“The Tipton Slasher” Benny Yanger

Posted on Thursday, December 6th, 2018 by John Wood
Benny Yanger
“The Tipton Slasher” Benny Yanger gets in a workout with the wall pulley at an oldtime Chicago gym circa 1906. Note the small dumbbell which has been added to the weight stack. Like most boxers of that era, Benny was also fond of throwing the medicine ball around to build upper body strength and stamina. Over his career, the New York lightweight was 51-9.
All Contents, Including Images and Text, Copyright © 2005-2018 by John Wood and Thunderdome Media Inc., Not to be reproduced without permission, All Rights Reserved
Author: John Wood. All contents, including images and text, copyright © 2005-2018 by John Wood and Thunderdome Media Inc. Not to be reproduced without permission. All rights reserved. We will most likely grant permission but please contact us if you would like to repost. IMPORTANT: Equipment and books, courses etc. pictured in blog posts are generally not available for sale unless specifically noted.

Neck Training With Sonny Liston

Posted on Thursday, November 29th, 2018 by John Wood
The great boxer Sonny Liston used to strengthen his neck by doing a headstand on a table and working his body back and forth then left and right, in order to hit all four “sides” of the neck. I can say from experience that this method is simple but very effective.

This picture was taken in May of 1963 while Liston was in training to face Floyd Patterson for the second time. Liston knocked out Patterson in the first round just like he did the first time they fought. With this victory Liston retained the WBA, The Ring, and lineal heavyweight titles and won the vacant inaugural WBC heavyweight title.

Wall Pulleys

Posted on Monday, September 24th, 2018 by John Wood
Wall Pulleys were one of the first commercially available pieces of training equipment and were a common sight in gyms in the later 19th and early 20th century. Pugilists used to use them for building punching power as well as developing upper body endurance.

Here the great Light-heavyweight boxer from Philadelphia Tommy Loughran gets in a quick workout while his trainer Jack Brady looks on. These two shots are especially rare as they are two different shots taken at the same moment from two different cameras. They were taken in 1929.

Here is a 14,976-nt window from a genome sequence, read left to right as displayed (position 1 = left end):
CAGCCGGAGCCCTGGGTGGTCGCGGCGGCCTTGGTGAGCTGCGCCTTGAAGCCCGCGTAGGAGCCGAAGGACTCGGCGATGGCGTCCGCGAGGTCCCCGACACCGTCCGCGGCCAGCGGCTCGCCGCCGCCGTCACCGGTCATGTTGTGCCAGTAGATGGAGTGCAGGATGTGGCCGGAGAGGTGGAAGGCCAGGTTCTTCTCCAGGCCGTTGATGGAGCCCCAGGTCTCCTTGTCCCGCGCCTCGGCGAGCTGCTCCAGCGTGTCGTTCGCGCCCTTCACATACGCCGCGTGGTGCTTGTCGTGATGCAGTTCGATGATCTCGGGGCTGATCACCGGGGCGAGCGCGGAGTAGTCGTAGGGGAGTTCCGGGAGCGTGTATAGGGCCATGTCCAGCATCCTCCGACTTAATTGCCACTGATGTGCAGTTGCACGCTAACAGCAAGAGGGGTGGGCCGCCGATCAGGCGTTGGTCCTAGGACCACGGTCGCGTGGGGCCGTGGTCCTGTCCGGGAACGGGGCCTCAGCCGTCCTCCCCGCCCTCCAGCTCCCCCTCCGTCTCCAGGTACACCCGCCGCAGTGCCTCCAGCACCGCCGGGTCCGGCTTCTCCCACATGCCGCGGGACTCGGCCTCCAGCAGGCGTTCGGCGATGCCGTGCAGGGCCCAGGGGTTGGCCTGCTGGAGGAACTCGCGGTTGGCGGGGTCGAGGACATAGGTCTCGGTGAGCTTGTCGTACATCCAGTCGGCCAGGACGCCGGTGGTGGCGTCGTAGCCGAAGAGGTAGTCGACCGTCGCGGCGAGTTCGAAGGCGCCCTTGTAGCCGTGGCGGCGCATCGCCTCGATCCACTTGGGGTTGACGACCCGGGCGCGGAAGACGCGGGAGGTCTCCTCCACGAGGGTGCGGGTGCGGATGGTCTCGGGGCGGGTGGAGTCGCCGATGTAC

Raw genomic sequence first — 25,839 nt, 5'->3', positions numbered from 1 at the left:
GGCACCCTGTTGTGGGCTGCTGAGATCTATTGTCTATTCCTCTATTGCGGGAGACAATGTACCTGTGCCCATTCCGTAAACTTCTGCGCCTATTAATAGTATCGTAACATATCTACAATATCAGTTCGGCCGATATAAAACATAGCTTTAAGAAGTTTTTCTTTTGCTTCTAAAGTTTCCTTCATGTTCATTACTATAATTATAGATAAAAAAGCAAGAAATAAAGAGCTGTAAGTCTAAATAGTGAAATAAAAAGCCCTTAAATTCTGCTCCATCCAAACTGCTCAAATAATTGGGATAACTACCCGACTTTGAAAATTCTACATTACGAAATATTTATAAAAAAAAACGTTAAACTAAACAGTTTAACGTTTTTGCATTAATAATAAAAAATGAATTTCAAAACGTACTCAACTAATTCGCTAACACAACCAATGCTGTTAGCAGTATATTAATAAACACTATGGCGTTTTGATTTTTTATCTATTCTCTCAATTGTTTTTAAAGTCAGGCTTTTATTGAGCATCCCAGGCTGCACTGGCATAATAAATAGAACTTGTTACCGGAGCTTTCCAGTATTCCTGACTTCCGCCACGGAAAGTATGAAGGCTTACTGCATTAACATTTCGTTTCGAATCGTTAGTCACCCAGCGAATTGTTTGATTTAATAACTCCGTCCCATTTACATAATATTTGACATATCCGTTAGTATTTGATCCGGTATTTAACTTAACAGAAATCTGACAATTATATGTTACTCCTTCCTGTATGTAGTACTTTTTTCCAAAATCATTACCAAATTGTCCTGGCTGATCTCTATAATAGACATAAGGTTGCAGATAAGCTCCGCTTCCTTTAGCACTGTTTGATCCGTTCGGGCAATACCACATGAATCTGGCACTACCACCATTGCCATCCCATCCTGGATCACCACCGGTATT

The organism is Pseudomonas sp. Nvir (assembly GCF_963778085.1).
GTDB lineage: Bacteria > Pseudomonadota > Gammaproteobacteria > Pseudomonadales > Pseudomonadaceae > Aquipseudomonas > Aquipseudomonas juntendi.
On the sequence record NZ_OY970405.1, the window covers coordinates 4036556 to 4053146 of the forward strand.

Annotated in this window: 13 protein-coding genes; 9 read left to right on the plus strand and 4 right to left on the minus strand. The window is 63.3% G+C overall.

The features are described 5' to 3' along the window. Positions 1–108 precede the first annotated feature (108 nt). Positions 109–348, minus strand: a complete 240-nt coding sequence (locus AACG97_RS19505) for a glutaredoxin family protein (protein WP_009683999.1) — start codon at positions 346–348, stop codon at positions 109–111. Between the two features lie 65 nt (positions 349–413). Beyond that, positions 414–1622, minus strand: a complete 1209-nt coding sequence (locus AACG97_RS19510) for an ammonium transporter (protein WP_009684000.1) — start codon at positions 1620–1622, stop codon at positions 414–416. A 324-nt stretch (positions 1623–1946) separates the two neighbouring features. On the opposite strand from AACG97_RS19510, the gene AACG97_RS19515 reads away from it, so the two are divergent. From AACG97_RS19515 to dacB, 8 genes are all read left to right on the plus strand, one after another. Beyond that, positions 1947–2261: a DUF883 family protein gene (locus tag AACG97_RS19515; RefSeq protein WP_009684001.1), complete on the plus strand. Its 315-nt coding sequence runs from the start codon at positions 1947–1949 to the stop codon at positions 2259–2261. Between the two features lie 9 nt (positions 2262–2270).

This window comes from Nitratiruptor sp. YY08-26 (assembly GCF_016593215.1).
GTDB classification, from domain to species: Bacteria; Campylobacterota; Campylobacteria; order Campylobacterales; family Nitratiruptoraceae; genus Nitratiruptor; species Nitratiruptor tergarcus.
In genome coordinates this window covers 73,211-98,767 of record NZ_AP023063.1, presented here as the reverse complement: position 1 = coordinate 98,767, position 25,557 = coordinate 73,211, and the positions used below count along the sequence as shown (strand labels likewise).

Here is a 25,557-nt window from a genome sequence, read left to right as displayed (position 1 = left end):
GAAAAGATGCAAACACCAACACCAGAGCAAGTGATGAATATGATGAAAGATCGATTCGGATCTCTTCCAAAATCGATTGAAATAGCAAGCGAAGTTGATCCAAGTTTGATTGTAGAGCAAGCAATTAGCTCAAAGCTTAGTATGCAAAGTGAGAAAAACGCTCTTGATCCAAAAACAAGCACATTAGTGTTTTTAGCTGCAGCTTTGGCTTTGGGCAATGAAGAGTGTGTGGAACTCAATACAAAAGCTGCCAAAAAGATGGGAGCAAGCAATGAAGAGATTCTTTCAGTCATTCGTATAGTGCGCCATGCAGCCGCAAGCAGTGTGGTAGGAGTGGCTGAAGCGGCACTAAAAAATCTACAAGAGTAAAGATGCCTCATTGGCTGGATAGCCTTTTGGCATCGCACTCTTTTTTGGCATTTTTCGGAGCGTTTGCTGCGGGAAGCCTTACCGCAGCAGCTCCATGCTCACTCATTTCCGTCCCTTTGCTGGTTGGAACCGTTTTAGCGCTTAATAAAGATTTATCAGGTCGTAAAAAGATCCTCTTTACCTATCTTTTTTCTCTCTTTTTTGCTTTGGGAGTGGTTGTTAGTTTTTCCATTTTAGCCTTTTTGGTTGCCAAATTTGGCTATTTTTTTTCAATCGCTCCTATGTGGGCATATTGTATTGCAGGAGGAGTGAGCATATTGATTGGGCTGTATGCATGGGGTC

All Contents, Including Images and Text, Copyright © 2005-2018 by John Wood and Thunderdome Media Inc., Not to be reproduced without permission, All Rights Reserved
Author: John Wood. All contents, including images and text, copyright © 2005-2018 by John Wood and Thunderdome Media Inc. Not to be reproduced without permission. All rights reserved. We will most likely grant permission but please contact us if you would like to repost. IMPORTANT: Equipment and books, courses etc. pictured in blog posts are generally not available for sale unless specifically noted.

Jack johnson

Posted on Sunday, April 8th, 2018 by John Wood
The first African American heavyweight boxing Champ Jack Johnson certainly earned his title inside the ring and out. When he did finally get his shot he had lost only two of his previous 63 fights going back almost a decade prior.

As far as preparation for the ring, Johnson’s condition bears the unmistakable mark of physical training and the old photos from the training camps in his era certainly back it up.He threw the medicine ball performed calisthenics, jumped rope, chopped wood and generally engaged in exactly the kind of physical training he would have needed to in order to compete for (and Win!) the Heavyweight championship of the world.

The tale of the tape from the Johnson/Jeffries fight indicates that Johnson had a 7-7/8 inch wrist, 15-1/4 inch flexed forearm and 17-inch flexed upper arm all at a 210-pound bodyweight. You may not realize this but Jack Johnson also was a performing strongman after his boxing days were over and one of his favorite feats was the human chain.